But people demanded that I play fair and write to you also.

I am not one to cave to pressure. So I refused. My intent with my letter to Hillary  was not to compare her and you as candidates; it was to show my daughter that anything is possible for a woman in this country but that emulating Hillary was not the way to go about pursuing her goals.

However, as election day draws closer and what faces us as a nation becomes more of a reality, I now feel compelled to address you also.

I must admit that when you first announced your intention to run for president, I rolled my eyes, laughed it off, and said to myself, That’ll never happen—but I couldn’t have been more wrong! I will confess, Mr. Trump, that you were not my first choice. The thought of having a thrice-married, casino-owning reality star and billionaire businessman as president was almost a little too much for my motherly Christian mind to handle. I was, and at times still am, very conflicted.

Christians in America, me included, are faced with a very difficult decision and somewhat of a dilemma come this November. You see, I can envision what a Hillary presidency would look like, and boy, would it be ugly. Integrity aside, just her liberal agenda and what she stands for politically make her an impossible option for me. A Trump presidency, on the other hand, is an unknown. That to me is scary.

Some have made the commitment not to vote, because they feel that you don’t align well with a biblical worldview. I, however, think that to forgo our opportunity to vote is disrespectful to the freedoms that we as Americans have been given. It has also been suggested that a third-party vote is an option. To me that’s a copout.

Many Christians are confused about the role of the president in our society. I am not looking to elect a man of God for president, although that would be refreshing! Neither am I looking for a pastor. I believe it is the church’s job to change and influence the spiritual and social climate of our nation, not the president’s. I am looking for a president who will give us solutions for our national debt, our open borders, our failing schools, and our healthcare system. My desire is that my children grow up in a safe, prosperous, and strong country. We need a president who will recover the freedoms and liberties that have been systematically stolen from the American people over the last decade; a president who will once again make the United States a leader on the world stage instead of a joke.

I hope you can understand why this election cycle has been a struggle for me and, I know, for many others.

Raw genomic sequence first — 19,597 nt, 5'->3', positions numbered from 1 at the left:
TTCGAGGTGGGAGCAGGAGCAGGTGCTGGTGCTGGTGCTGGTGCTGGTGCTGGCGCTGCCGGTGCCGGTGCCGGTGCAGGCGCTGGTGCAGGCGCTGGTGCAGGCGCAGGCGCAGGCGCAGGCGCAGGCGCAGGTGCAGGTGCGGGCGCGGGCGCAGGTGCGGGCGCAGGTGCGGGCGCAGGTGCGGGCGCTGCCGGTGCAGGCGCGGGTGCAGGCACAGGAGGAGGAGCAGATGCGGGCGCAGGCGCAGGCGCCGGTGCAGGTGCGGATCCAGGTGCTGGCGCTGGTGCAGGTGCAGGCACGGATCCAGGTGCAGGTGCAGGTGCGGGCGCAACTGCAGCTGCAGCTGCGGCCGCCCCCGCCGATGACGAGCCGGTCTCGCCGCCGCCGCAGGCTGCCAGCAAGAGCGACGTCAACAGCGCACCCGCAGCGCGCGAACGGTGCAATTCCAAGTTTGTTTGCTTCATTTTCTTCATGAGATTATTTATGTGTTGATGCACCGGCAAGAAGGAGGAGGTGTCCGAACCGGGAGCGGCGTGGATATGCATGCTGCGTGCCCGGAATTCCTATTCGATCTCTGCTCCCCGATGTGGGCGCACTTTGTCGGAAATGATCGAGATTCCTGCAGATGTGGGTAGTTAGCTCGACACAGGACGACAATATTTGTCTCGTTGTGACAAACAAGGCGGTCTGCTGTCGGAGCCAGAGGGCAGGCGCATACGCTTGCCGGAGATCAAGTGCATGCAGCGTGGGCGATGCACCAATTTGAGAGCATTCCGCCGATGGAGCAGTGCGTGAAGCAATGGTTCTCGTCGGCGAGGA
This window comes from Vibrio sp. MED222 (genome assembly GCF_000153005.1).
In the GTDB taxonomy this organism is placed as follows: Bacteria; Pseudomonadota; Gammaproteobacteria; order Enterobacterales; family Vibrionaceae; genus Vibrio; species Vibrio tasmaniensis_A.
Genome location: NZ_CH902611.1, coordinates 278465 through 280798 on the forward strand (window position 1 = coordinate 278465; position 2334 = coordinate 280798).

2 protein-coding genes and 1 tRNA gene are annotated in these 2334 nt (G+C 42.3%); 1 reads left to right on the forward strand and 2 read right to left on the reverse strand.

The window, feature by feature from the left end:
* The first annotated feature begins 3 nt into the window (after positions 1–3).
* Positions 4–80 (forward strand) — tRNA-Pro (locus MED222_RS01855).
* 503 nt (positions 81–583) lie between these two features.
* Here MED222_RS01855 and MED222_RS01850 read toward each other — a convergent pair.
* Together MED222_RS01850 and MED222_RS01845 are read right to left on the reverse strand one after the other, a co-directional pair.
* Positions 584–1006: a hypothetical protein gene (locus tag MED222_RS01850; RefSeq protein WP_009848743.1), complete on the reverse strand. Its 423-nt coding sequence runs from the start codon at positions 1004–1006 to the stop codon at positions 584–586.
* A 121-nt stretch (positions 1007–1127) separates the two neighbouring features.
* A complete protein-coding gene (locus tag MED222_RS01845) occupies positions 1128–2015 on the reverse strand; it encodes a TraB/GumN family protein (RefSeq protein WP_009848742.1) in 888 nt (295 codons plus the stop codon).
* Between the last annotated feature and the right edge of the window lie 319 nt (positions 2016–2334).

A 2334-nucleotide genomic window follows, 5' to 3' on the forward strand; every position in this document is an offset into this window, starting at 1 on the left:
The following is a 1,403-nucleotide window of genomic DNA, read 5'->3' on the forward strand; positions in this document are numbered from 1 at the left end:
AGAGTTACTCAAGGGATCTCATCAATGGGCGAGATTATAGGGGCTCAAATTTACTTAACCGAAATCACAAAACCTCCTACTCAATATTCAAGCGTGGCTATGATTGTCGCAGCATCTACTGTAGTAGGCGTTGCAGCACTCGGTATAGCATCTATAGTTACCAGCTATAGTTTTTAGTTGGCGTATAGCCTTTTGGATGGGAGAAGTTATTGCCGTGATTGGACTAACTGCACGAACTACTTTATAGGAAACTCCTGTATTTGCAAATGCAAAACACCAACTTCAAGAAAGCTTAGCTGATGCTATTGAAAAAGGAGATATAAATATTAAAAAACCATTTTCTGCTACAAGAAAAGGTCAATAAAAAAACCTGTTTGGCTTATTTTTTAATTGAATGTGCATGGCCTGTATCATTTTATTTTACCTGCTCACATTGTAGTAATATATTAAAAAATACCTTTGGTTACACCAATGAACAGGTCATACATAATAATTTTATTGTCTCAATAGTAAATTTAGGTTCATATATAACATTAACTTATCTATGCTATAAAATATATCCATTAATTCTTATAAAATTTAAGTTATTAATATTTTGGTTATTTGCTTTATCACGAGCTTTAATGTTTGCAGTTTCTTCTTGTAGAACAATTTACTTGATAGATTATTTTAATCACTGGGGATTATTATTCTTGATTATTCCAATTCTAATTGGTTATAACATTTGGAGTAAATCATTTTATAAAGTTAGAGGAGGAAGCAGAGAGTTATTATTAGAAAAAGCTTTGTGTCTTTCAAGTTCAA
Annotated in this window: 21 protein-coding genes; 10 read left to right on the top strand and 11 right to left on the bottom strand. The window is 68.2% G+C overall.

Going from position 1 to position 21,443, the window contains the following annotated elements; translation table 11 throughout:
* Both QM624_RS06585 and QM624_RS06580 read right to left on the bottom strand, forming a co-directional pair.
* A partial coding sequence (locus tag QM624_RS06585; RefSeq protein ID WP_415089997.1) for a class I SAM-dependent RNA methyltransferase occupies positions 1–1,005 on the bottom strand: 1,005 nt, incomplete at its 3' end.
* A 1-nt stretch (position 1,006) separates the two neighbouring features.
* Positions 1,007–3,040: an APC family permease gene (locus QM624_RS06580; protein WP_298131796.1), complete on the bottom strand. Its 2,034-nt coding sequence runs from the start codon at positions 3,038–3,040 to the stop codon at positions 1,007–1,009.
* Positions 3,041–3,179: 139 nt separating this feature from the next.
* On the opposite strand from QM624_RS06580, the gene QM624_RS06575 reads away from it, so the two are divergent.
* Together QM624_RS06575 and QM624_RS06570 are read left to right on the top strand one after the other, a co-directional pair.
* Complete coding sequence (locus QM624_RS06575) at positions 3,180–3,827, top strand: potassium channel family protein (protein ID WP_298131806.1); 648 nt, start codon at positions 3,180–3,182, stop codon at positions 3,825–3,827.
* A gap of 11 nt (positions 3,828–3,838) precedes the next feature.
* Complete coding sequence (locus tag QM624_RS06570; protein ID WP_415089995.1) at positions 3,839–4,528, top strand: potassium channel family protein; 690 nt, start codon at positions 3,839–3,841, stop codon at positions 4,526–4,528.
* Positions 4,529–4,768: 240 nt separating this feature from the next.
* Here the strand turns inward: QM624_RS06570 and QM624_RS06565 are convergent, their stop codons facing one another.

Honestly, Mr. Trump, I want to support you! Some days you impress me with your composure and common sense. It is refreshing to hear a non-politician say the things that so many of us want to say but don’t. You do speak for the people in so many ways.

Unfortunately, though, some days I get up and read the cringe-worthy social-media bickering you’ve engaged in, and I find myself at a loss. It is not necessary for you to talk about Bill Clinton’s mistresses or refer to Miss Universe contestants as disgusting. There may be truth to some of these things, but they are a distraction. Discussing them does not garner respect, and it is certainly not presidential. You see, Mr. Trump, this election is not just about you! It’s about me, my husband, my children, and millions of other Americans who are looking and praying for a leader who will bring some semblance of order to a nation that is spiraling out of control.

We are facing one of the most pivotal times on our nation’s history. This election is about the enduring freedom of the United States of America. This is so much bigger than petty Twitter arguments and ridiculous banter. Your time needs to be spent listening to those who so desperately want America to be, for lack of a better word, great again!

Please, for the sake of the people, me included, who are planning to put a check next to your name on November 8, stop! Please, put your pride aside, and stop taking the bait of the liberal left to engage in things that don’t matter.

You have millions of Americans counting on you to show the rest of our citizens that you are not a joke, that you can be taken seriously, and that our votes for you will not be wasted. Please show us and your naysayers that you will make a good, strong, levelheaded, and serious president.

May God have mercy on and bless this beautiful nation—the United States of America.

An Open Letter to Hillary Clinton

Dear Mrs. Clinton,

Congratulations on securing the Democratic nomination for president of the United States. It’s historical! It’s liberating to women! You’ve broken the glass ceiling!

But at what cost?

As the mother of a beautiful young daughter, my desire is to teach her every day that she is priceless, valuable and precious beyond anything else in this world. I tell her that God has placed her on this earth for a very specific reason. I make sure that she never doubts her place here.

How exciting it would be for us to celebrate the accomplishments of the first woman ever to receive the presidential nomination of a major political party! Wouldn’t it be amazing if I were able to point my daughter to someone she could look up to and admire? Unfortunately for myself, my daughter and millions of other women in this nation, I can’t.

Sadly, Mrs. Clinton, you have shown not only my daughter but all daughters—and not only in this country but globally—that in order to, in your words, “shatter the glass ceiling” you have to lie, cheat, abuse, insult, bully and ignore. You threaten others along with disrespecting yourself.